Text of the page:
United States v. Davis (131 U.S. 36)/Opinion of the Court
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Opinion of the Court
On the 3d of March, 1887, an act of congress was approved, entitled 'An act to provide for the bringing of suits against the government of the United States,' (24 St. 505,) of which the first, second, ninth, and tenth sections are as follows:
'That the court of claims shall have jurisdiction to hear and determine the following matters: First. All claims founded upon the constitution of the United States or any law of congress, except for pensions, or upon any regulation of an executive department, or upon any contract, expressed or implied, with the government of the United States, or for damages, liquidated or unliquidated, in cases not sounding in tort, in respect of which claims the party would be entitled to redress against the United States either in a court of law, equity, or admiralty if the United States were suable: provided, however, that nothing in this section shall be construed as giving to either of the courts herein mentioned jurisdiction to hear and determine claims growing out of the late civil war, and commonly known as 'war claims,' or to hear and determine other claims, which have heretofore been rejected or reported on adversely by any court, department, or commission authorized to hear and determine the same. Second. All set-offs, counter-claims, claims for damages, whether liquidated or unliquidated, or other demands whatsoever on the part of the government of the United States against any claimant against the government in said court: provided, that no suit against the government of the United States shall be allowed under this act unless the same shall have been brought within six years after the right accrued for which the claim is made.
'Sec. 2. That the district courts of the United States shall have concurrent jurisdiction with the court of claims as to all matters named in the preceding section where the amount of the claim does not exceed one thousand dollars, and the circuit courts of the United States shall have such concurrent jurisdiction in all cases where the amount of such claim exceeds one thousand dollars and does not exceed ten thousand dollars. All causes brought and tried under the provisions of this act shall be tried by the court without a jury.'
'Sec. 9. That the plaintiff or the United States, in any suit brought under the provisions of this act, shall have the same rights of appeal or writ of error as are now reserved in the statutes of the United States in that behalf made, and upon the conditions and limitations therein contained. The modes of procedure in claiming and perfecting an appeal or writ of error shall conform in all respects, and as near as may be, to the statutes and rules of court governing appeals and writs of error in like causes.
'Sec. 10. That when the findings of fact and the law applicable thereto have been filed in any case, as provided in section six of this act, and the judgment or decree is adverse to the government, it shall be the duty of the district attorney to transmit to the attorney general of the United States certified copies of all the papers filed in the cause, with a transcript of the testimony taken, the written findings of the court, and his written opinion as to the same; whereupon the attorney general shall determine and direct whether an appeal or writ of error shall be taken or not; and, when so directed, the district attorney shall cause an appeal or writ of error to be perfected in accordance with the terms of the statutes and rules of practice governing the same: provided, that no appeal or writ of error shall be allowed after six months from the judgment or decree in such suit. From the date of such final judgment or decree interest shall be computed thereon at the rate of four per centum per annum, until the time when an appropriation is made for the payment of the judgment or decree.'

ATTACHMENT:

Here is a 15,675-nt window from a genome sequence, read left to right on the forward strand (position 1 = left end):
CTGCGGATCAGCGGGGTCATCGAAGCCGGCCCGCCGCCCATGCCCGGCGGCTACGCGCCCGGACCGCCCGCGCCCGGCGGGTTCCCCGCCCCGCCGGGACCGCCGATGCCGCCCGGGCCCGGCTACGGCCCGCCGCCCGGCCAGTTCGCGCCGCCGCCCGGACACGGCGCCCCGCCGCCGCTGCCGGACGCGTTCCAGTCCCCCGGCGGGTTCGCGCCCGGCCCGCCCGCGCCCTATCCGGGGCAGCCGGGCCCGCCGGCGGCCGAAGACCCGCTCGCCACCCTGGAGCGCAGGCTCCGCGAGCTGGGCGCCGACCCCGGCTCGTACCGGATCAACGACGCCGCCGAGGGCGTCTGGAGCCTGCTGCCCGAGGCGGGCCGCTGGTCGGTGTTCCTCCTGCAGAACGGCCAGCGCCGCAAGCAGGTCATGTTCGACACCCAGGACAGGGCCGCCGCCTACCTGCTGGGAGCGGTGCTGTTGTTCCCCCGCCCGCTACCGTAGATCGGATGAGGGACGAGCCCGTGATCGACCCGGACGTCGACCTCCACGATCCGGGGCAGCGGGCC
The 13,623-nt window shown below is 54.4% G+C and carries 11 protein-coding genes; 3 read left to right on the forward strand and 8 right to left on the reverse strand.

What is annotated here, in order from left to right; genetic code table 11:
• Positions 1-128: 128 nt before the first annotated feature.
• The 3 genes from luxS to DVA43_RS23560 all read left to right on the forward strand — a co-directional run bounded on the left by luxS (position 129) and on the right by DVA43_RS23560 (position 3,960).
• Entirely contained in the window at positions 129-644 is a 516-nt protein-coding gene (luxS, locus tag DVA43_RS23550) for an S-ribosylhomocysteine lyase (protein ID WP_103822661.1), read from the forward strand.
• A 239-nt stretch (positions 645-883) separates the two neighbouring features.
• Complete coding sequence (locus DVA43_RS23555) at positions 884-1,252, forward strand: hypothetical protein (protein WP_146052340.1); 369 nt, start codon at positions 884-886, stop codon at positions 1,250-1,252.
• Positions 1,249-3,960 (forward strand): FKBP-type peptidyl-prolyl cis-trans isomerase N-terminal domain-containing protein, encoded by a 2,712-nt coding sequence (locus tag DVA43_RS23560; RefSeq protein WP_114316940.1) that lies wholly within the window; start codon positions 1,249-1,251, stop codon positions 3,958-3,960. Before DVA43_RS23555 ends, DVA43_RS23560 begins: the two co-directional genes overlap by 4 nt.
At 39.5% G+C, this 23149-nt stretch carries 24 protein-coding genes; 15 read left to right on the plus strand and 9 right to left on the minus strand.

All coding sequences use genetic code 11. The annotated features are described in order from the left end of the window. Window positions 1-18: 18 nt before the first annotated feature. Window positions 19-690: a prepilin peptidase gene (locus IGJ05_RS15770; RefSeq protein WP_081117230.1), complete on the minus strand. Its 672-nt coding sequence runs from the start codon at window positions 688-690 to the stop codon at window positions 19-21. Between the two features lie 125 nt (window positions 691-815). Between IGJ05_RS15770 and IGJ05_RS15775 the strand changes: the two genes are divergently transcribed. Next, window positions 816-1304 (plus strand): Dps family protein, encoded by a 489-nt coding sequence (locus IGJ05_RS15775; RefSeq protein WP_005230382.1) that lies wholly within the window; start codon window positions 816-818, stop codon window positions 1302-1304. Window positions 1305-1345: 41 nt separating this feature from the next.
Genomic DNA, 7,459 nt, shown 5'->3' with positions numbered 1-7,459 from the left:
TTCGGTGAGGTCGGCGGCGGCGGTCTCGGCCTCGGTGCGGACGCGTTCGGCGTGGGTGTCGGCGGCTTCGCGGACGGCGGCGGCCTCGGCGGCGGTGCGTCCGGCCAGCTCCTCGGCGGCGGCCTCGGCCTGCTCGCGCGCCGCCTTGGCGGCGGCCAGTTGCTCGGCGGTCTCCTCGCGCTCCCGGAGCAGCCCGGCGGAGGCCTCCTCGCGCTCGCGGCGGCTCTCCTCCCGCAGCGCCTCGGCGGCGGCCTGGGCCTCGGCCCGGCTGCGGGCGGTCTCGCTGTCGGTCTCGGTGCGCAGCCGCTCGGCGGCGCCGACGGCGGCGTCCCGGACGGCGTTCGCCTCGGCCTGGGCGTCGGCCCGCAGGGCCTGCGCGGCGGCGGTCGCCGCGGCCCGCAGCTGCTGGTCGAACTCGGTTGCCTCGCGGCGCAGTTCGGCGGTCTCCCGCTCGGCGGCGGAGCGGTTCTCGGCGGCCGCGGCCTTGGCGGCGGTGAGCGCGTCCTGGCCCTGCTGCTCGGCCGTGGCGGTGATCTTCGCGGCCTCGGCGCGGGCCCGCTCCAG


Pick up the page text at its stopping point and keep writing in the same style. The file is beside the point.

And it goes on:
Under that act Schofield filed his petition against the United States in the district court of the United States for the district of Maryland August 20, 1887, and judgment was rendered in his favor on the 6th day of October, 1887, in the sum of $25 and costs. On the 16th day of January, 1888, an appeal was prayed by the United States to this court and allowed, and the transcript filed in the clerk's office October 27, 1888. Davis filed his petition in the same court September 2, 1887, and recovered judgment November 18, 1887, in the sum of $25 and costs, from which an appeal was prayed to this court January 16, 1888, and the transcript filed in the clerk's office October 27, 1888. A motion to dismiss is filed in each of these cases on behalf of the appellees, respectively, upon the ground that an appeal will not lie to this court from a district court performing the appropriate duty of a district court, and that this court has not jurisdiction to re-examine judgments of circuit or district courts since the act of February 16, 1875, (18 St. 316,) in such actions, unless the matter in dispute shall exceed the sum or value of $5,000, exclusive of costs, and 'that the United States are not entitled to a writ of error or appeal if the same remedy would not be afforded under similar circumstances to a private party.' By the act under which these suits were brought the district court was given concurrent jurisdiction with the court of claims as to matters of which that court had jurisdiction, 'where the amount of the claim does not exceed one thousand dollars,' and the same right of appeal was given to the plaintiff or the United States as 'now reserved in the statutes of the United States in that behalf made.' Section 707 of the Revised Statutes reads: 'An appeal to the supreme court shall be allowed, on behalf of the United States, from all judgments of the court of claims adverse to the United States, and on behalf of the plaintiff in any case where the amount in controversy exceeds three thousand dollars, or where his claim is forfeited to the United States by the judgment of said court, as provided in section one thousand and eighty-nine.' By section 708 such appeals must be taken within 90 days after the judgment is rendered, but this period is enlarged to 6 months by section 10 of the act in question. Inasmuch as the object of the latter act was to enable the district and circuit courts to exercise concurrent jurisdiction with the court of claims in respect to suits against the United States, as therein provided, in our judgment the right of appeal reserved to the government 'in the statutes of the United States in that behalf made,' before the enactment of this act, was the right of appeal reserved in the statutes relating to the court of claims, and, as that right could be exercised by the United States in the instance of any judgment of the court of claims adverse to the United States, it follows that the same right can be exercised by the United States in any case of the prosecution of a claim in the district or circuit courts of the United States under said act. The result is that the motions to dismiss in these cases must be overruled.